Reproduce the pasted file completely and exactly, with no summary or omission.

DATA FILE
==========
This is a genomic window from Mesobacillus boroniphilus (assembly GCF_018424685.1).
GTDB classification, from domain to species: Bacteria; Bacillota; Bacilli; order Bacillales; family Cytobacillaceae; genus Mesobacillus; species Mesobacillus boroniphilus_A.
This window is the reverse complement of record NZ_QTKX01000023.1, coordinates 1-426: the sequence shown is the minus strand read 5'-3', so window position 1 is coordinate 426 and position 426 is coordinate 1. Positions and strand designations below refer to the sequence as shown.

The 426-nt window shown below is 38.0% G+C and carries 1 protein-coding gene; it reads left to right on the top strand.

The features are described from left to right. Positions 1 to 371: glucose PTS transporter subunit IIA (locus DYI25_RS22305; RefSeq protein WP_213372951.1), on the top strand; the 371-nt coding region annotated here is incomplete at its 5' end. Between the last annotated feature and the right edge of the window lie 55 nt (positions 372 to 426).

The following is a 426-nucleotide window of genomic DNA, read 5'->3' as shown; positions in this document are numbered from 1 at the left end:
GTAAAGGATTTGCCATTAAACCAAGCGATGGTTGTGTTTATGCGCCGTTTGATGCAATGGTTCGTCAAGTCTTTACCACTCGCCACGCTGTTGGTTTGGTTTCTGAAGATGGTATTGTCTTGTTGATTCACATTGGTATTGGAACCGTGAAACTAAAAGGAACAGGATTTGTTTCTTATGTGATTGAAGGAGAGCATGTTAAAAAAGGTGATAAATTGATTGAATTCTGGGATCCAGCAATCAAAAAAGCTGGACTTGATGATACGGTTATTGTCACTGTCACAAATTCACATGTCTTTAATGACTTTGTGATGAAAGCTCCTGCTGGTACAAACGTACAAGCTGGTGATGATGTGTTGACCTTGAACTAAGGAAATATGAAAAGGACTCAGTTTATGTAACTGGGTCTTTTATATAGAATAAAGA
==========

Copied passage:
This is a genomic window from Mesobacillus boroniphilus (assembly GCF_018424685.1).
GTDB classification, from domain to species: Bacteria; Bacillota; Bacilli; order Bacillales; family Cytobacillaceae; genus Mesobacillus; species Mesobacillus boroniphilus_A.
This window is the reverse complement of record NZ_QTKX01000023.1, coordinates 1-426: the sequence shown is the minus strand read 5'-3', so window position 1 is coordinate 426 and position 426 is coordinate 1. Positions and strand designations below refer to the sequence as shown.

The 426-nt window shown below is 38.0% G+C and carries 1 protein-coding gene; it reads left to right on the top strand.

The features are described from left to right. Positions 1 to 371: glucose PTS transporter subunit IIA (locus DYI25_RS22305; RefSeq protein WP_213372951.1), on the top strand; the 371-nt coding region annotated here is incomplete at its 5' end. Between the last annotated feature and the right edge of the window lie 55 nt (positions 372 to 426).

The following is a 426-nucleotide window of genomic DNA, read 5'->3' as shown; positions in this document are numbered from 1 at the left end:
GTAAAGGATTTGCCATTAAACCAAGCGATGGTTGTGTTTATGCGCCGTTTGATGCAATGGTTCGTCAAGTCTTTACCACTCGCCACGCTGTTGGTTTGGTTTCTGAAGATGGTATTGTCTTGTTGATTCACATTGGTATTGGAACCGTGAAACTAAAAGGAACAGGATTTGTTTCTTATGTGATTGAAGGAGAGCATGTTAAAAAAGGTGATAAATTGATTGAATTCTGGGATCCAGCAATCAAAAAAGCTGGACTTGATGATACGGTTATTGTCACTGTCACAAATTCACATGTCTTTAATGACTTTGTGATGAAAGCTCCTGCTGGTACAAACGTACAAGCTGGTGATGATGTGTTGACCTTGAACTAAGGAAATATGAAAAGGACTCAGTTTATGTAACTGGGTCTTTTATATAGAATAAAGA